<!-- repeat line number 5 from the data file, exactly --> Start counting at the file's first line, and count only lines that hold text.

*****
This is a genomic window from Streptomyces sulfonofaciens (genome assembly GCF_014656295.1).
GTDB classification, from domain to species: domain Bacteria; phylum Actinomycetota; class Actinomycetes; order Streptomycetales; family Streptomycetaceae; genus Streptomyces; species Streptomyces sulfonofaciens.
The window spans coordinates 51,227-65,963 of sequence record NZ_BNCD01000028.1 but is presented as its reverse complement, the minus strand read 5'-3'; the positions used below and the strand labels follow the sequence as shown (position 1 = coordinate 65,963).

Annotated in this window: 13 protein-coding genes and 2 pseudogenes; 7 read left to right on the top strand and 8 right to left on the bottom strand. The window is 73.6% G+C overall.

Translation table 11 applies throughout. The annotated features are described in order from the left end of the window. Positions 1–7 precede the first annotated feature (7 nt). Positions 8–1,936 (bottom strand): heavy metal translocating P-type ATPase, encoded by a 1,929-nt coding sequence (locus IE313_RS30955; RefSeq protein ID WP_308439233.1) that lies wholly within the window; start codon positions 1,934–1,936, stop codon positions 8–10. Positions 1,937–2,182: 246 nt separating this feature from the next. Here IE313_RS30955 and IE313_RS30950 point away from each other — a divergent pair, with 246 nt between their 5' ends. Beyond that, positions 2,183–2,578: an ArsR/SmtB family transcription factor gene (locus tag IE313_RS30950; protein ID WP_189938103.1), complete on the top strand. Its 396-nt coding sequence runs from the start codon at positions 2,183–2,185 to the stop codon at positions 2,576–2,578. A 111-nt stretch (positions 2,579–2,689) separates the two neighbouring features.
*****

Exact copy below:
Translation table 11 applies throughout. The annotated features are described in order from the left end of the window. Positions 1–7 precede the first annotated feature (7 nt). Positions 8–1,936 (bottom strand): heavy metal translocating P-type ATPase, encoded by a 1,929-nt coding sequence (locus IE313_RS30955; RefSeq protein ID WP_308439233.1) that lies wholly within the window; start codon positions 1,934–1,936, stop codon positions 8–10. Positions 1,937–2,182: 246 nt separating this feature from the next. Here IE313_RS30955 and IE313_RS30950 point away from each other — a divergent pair, with 246 nt between their 5' ends. Beyond that, positions 2,183–2,578: an ArsR/SmtB family transcription factor gene (locus tag IE313_RS30950; protein ID WP_189938103.1), complete on the top strand. Its 396-nt coding sequence runs from the start codon at positions 2,183–2,185 to the stop codon at positions 2,576–2,578. A 111-nt stretch (positions 2,579–2,689) separates the two neighbouring features.